This piece was first published in the January 18th issue of the New America Weekly.
This blog is part of Caffeinated Commentary - a monthly series where the Millennial Fellows create interesting and engaging content around a theme. This month, each fellow has been charged by fellowship director Reid Cramer to explain why anyone, but especially millennials, should care about the specific policy interests they’re passionate about.
What if Google posted your search history online? All of it, I mean—even the stuff you looked at years ago (or perhaps yesterday) in Incognito Mode.
If that question doesn’t send a shiver down your spine, my guess is you’re probably not a Millennial. And to those Millennials who think that Incognito Mode truly protects your data by fully anonymizing your online browsing, I hate to be the bearer of bad news, but—that isn’t really the case. And I’ll tell you why that’s more concerning than you might think.
For people of a certain age who had regular access to the Internet growing up, our formative years were largely shaped by online activities. All those burning middle-school questions were just a short Yahoo! Answers post away from being cleared up. Now, in our 20s and 30s, we’re mostly comfortable “doing life” online—whether that means paying bills via Venmo, sharing our locations on Google Maps, or, yes, even sending nudes over Snapchat. Every click and every search reveals a little more about us, as NPR’s Hidden Brain podcast describes, until an unadulterated “map of our collective hopes, fears, and desires” emerges.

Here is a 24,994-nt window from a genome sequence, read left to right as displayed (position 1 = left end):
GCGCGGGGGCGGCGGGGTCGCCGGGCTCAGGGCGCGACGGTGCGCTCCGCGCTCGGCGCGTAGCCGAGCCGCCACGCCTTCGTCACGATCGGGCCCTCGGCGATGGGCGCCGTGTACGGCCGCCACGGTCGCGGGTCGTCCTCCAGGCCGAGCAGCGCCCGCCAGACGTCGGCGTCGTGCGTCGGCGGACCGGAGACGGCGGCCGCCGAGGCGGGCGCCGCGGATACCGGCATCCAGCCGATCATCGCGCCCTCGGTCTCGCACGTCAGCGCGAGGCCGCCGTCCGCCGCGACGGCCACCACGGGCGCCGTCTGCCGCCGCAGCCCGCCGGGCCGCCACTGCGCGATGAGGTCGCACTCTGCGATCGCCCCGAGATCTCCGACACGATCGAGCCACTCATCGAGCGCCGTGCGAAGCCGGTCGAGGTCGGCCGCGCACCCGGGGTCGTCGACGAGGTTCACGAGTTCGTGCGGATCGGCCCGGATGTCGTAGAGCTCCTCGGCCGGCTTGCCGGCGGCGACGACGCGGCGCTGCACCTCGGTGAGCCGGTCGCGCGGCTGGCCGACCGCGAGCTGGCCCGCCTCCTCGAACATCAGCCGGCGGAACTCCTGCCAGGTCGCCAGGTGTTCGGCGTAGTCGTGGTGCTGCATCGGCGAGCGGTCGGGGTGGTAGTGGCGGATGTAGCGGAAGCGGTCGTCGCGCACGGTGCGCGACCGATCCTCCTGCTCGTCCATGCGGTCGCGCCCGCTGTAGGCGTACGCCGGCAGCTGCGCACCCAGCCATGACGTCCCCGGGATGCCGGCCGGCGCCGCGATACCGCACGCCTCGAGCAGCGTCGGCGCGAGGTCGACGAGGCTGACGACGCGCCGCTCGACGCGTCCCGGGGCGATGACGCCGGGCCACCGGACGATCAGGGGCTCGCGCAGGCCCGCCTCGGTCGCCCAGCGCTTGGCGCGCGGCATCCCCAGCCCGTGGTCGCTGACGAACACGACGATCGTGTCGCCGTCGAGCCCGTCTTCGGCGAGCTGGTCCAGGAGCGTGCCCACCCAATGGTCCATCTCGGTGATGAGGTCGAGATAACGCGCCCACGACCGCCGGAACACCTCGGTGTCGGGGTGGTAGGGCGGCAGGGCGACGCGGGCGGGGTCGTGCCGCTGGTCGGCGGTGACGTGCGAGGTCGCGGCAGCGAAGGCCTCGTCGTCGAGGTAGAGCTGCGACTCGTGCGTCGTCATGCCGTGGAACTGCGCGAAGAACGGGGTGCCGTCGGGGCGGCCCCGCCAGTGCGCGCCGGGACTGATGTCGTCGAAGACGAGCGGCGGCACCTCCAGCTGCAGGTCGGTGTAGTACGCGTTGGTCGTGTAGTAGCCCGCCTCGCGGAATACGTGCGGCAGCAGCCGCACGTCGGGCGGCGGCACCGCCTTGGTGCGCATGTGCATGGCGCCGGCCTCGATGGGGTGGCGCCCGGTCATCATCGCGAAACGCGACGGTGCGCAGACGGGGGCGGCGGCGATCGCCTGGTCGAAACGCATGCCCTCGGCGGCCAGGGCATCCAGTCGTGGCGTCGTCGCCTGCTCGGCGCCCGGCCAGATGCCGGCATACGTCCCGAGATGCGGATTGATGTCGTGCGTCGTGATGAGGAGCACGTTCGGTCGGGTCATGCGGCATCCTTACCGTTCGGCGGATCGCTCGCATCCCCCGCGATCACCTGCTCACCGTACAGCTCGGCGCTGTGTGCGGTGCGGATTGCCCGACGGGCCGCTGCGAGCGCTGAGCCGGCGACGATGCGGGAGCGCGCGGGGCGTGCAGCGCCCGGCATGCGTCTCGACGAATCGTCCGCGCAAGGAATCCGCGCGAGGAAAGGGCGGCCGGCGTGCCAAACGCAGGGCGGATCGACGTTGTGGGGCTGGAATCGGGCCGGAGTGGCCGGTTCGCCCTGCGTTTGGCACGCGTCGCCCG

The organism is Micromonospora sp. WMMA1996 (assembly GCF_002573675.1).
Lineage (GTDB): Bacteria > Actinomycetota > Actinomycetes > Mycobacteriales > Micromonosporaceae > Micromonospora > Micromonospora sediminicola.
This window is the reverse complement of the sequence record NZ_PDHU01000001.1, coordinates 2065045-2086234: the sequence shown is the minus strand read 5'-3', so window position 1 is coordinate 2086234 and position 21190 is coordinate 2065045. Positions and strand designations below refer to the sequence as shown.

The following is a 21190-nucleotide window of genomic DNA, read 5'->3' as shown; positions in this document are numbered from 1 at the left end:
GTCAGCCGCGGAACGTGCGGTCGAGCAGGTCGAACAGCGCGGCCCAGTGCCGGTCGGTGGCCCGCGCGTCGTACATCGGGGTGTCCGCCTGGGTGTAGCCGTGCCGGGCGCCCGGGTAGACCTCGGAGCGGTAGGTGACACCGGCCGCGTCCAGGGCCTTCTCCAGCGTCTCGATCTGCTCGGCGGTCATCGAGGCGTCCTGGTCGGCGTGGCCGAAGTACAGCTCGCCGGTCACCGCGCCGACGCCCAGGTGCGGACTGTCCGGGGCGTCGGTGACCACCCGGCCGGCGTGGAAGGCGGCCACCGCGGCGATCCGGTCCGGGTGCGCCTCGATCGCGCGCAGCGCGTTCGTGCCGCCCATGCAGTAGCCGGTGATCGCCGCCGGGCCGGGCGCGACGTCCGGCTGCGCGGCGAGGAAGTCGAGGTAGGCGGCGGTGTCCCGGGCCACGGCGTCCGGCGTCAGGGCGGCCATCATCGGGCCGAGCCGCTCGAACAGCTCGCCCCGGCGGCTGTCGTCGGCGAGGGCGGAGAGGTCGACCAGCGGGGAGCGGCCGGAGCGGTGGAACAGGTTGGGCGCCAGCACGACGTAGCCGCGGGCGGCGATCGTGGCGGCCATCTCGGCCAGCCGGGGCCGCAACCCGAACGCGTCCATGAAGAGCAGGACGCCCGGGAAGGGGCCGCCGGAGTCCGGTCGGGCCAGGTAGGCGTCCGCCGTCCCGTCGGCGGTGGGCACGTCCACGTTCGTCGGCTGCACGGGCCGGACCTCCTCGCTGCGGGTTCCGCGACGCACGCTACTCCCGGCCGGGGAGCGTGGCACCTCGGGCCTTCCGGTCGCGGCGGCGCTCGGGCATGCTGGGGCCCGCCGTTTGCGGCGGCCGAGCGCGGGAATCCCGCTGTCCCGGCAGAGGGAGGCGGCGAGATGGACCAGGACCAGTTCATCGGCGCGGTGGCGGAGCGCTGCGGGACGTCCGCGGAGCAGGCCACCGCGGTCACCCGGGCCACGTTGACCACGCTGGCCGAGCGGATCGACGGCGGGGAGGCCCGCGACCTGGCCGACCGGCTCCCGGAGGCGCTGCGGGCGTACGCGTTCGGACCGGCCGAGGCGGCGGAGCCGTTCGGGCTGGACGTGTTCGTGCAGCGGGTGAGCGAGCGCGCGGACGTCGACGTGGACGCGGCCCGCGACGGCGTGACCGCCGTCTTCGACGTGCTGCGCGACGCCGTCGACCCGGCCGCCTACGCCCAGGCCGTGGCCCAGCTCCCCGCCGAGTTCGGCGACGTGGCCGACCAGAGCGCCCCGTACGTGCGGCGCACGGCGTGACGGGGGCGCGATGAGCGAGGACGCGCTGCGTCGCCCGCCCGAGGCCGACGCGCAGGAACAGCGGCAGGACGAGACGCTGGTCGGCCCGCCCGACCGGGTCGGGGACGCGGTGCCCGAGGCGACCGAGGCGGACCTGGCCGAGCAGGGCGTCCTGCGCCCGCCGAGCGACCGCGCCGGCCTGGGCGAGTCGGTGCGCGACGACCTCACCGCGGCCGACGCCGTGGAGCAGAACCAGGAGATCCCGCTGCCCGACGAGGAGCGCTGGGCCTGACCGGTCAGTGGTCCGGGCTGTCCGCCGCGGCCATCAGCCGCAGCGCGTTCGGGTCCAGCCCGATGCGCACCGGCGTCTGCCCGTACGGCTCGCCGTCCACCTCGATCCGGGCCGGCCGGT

How do we make sense of this? Our willingness to share such private information over virtual platforms has a lot to do with our willingness to trust that institutions will protect our data. A Gallup report found that 80 percent of Millennials have “some” or “a lot” of trust in businesses to keep their personal information secure. Compared to other generations, Millennials are much more trusting of institutions across every industry, both off and online, to safeguard their personal data.
More than that, though, Millennials are also more likely to use integrated applications on their devices, and often lack the understanding of just how invasive these apps can be. As Lisa Gutermuth describes for Slate, “many apps engage in irresponsible practices” like over-collecting user information, sharing and selling data without your permission, and poorly securing data, leaving you vulnerable to attack. That our entire lives have been documented, shared, tagged, and stored online is a reality that most Millennials accept, even with the awareness of the attendant security risks.
In a paradoxical way, then, Millennials are both the most cyber-secure generation—and the most cyber-insecure one. While we generally have better security habits online, such as choosing stronger passwords and avoiding Nigerian Prince phishing emails, we’re also more willing to give up our private information in return for a service. As cyber threats become more pervasive and harder to thwart—like the recently disclosed Spectre and Meltdown vulnerabilities—even the most security-conscious digital natives will have trouble protecting their information. By placing nearly every aspect of our lives in the cloud, Millennials have the most to lose following a cyber attack.